Den (dewhitton) wrote,

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I went to the zoo today.

The Cape Hunting Dogs were out in force, sleeping in the sun near the viewing platform. For once they were not brown smudges at the far end of the enclosure. I am rather surprised to discover that they are endangered now, with fewer dogs in the wild than their are black rhinos. I mean, these guys were the pack of evil dudes that kept Kimba on his toes. Now they're more threatened than lions.

The black rhinos have had another calf. He was lying behind a tree and I couldn't get a photo so I took one of the previous calf and her mum. Black rhinos are actually a mid-grey colour, except for the red tinge they've picked up from the dust. There are 2,500 black rhinos left.

A quick call in to the cheetahs to see a tail-tuft at the far end of the enclosure, and then on to the white rhinos who are in fact a mid-grey colour except for the red tinge they pick up from the dust. There are more white rhinos than black rhinos in the wild, now. I drove past the Barbury Sheep, Camels (dromaderrys, not bactrian) and Scimitar Honed Oryxs (seen one scimitar honed oryx, seen them all) to spend time at the Giraffes. The 3 week old calf was out with the adults. He was having fun with the 2 month-old calf as they tried to out-stare a raven. The youngters edged closer to the bird until it went WAUGH! at them. Young giraffes running in fright is funny to watch.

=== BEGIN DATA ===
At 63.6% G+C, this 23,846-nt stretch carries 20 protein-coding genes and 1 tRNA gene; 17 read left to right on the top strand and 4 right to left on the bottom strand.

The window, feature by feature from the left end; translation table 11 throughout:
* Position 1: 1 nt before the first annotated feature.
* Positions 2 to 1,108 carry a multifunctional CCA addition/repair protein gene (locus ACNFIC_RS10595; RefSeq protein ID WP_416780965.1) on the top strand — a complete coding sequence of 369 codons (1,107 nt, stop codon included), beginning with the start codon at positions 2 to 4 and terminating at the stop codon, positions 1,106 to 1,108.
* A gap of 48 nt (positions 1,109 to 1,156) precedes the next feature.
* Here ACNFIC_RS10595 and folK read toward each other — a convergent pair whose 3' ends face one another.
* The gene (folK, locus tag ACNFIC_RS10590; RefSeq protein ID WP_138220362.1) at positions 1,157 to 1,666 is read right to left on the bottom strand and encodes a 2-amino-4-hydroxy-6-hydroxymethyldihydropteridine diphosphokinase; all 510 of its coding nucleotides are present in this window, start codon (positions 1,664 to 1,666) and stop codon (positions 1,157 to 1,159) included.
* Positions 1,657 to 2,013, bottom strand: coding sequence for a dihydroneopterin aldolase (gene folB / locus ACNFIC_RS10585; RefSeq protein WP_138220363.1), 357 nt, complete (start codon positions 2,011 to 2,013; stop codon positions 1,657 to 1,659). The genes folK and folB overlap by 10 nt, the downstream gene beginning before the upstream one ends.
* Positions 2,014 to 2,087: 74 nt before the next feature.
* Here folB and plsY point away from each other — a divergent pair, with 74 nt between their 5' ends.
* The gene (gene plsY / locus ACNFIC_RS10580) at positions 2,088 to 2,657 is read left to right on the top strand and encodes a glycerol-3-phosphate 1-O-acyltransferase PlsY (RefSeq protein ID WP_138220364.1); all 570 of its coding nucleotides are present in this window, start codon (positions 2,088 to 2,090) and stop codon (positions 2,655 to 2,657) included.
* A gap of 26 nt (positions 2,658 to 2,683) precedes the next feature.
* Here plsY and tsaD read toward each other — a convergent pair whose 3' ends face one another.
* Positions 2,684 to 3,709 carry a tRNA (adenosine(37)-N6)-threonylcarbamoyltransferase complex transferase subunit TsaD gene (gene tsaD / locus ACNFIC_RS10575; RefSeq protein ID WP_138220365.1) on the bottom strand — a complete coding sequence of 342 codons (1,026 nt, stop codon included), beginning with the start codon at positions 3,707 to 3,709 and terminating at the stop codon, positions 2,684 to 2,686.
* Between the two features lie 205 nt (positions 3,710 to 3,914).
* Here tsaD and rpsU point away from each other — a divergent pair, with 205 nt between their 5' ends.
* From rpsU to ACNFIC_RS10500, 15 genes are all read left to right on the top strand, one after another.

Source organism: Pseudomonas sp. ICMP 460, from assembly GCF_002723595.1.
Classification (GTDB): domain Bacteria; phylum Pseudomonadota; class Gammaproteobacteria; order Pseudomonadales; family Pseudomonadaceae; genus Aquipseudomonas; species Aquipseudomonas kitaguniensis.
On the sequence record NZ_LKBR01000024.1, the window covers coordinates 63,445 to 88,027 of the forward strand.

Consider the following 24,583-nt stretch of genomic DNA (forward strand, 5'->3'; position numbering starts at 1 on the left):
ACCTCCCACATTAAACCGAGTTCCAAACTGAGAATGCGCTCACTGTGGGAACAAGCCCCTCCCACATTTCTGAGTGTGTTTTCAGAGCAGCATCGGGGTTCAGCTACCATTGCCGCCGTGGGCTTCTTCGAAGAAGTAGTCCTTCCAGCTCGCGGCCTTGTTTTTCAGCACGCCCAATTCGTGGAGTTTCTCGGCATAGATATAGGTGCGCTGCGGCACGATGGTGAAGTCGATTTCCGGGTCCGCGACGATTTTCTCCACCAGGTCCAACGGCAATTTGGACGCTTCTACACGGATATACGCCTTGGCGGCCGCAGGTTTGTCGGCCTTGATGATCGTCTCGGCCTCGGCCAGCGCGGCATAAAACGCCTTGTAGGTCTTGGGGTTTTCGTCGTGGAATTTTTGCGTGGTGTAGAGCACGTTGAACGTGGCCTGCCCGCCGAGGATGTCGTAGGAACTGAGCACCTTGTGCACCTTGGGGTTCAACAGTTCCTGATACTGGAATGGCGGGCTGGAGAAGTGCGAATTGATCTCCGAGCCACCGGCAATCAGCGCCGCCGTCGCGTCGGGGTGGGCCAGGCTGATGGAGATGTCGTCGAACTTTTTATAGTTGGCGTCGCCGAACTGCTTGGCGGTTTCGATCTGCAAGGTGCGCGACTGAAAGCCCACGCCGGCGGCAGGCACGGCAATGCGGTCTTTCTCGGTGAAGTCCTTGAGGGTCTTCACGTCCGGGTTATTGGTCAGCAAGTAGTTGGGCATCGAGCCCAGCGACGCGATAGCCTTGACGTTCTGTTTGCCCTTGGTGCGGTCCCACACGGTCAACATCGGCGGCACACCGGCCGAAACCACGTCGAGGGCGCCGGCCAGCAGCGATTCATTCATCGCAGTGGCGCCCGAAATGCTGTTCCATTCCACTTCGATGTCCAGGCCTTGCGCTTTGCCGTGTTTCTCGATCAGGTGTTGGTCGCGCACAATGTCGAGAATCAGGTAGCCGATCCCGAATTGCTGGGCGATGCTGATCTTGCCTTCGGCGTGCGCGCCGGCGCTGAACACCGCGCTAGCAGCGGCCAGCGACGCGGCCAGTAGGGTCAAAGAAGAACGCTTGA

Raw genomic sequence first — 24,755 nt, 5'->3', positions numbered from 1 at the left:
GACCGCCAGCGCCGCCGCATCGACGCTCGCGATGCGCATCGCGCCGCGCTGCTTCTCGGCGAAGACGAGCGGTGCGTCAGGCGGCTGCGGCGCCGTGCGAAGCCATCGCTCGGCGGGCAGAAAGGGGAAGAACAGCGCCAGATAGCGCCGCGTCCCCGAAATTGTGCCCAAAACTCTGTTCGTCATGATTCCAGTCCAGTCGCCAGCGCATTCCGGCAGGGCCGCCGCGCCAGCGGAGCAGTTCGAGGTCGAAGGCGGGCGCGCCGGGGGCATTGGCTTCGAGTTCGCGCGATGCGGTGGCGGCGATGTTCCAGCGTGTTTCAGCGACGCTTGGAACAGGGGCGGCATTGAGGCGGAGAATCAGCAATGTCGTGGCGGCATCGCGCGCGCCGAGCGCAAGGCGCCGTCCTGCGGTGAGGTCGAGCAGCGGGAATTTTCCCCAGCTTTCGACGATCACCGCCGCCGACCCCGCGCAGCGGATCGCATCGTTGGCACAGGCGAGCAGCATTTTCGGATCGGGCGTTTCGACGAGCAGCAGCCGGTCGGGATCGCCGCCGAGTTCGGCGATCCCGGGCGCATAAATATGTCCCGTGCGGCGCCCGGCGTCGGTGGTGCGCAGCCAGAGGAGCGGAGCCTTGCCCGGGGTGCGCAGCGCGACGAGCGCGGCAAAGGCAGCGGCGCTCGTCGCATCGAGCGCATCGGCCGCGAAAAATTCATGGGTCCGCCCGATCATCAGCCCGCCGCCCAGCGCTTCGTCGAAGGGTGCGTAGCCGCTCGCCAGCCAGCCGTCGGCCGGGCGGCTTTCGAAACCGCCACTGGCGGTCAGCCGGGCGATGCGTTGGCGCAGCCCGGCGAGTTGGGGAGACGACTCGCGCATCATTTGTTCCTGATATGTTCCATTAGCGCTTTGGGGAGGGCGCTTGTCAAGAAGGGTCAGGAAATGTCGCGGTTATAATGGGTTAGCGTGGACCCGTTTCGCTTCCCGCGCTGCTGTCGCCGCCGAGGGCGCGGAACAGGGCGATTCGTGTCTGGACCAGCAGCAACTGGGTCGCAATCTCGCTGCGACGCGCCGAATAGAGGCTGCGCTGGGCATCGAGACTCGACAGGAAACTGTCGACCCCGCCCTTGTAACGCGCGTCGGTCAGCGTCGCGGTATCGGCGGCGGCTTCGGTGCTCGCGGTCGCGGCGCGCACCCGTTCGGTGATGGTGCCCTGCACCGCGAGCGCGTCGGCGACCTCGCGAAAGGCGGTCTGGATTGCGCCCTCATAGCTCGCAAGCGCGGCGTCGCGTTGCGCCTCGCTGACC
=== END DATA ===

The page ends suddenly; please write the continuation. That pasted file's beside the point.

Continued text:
Called in at the new asian otter exhibit in time to see the mid-morning feed. These animals are a big hit. The zoo has set up glass-fronted ponds so you can see them swimming and playing. No wonder everyone goes all warm and fuzzy when they see otters. Next door was the new one-horned rhino from Nepal. These are smaller than the others, only have one horn, and are a mid-grey colour (except for a red tinge he picked up from the dust.)

It was lunch time by then, so I drove back to the kiosk and bought a sausage roll and chips, which I ate while being watched by a pair of sparrows, a male blue-wren and his 4 ladies, a magpie, 8 sacred ibis, 2 straw-necked ibis, 5 moor-hens, 3 pelicans, a peacock, 4 cape-barron geese, 2 black swans, a dozen ducks and a coote. Every chip was watch from packet to mouth, packet to mouth, packet to mouth, until someone along the row dropped a chip and I was abandoned for being a stingey bastard. Then a willy-wagtail arrived on my table so I gave him the pastry crumbs. I walked over to the meerkats, checked out the echidna (got one of them!) and took a photo of the wombat.

I drove around the cricuit to to point I'd abandoned, and watch the male bongo get introduced to a new female bongo. Bongos are like an eland with dark brown fur and white stripes, but the pattern is asymetric so they have a different pattern of stripes on each side. From there I went to the see the sumartran tigers and the bengal tigers, then on to the onagers, which are a wild donkey and not a medieval throwing engine.

Then on past the bantangs and wapiti to see the takhi or wild horse. These have been reintroduced to the wild in Mongolia, much to the delight of the Mongolians who haven't seen the horses since the 1930s. 5 Mares from Dubbo were among the first to be released in 1995.

Takhi in Mongolia takhi in Lascoux Caves

I sort of skipped the deers, buffalo and bison and koalas to look at the maned wolves, dingos, tapirs and guanacos. I'd hoped to see capybarras but they weren't to be seen.

It was almost closing time by then, so I headed home. Photos soon.

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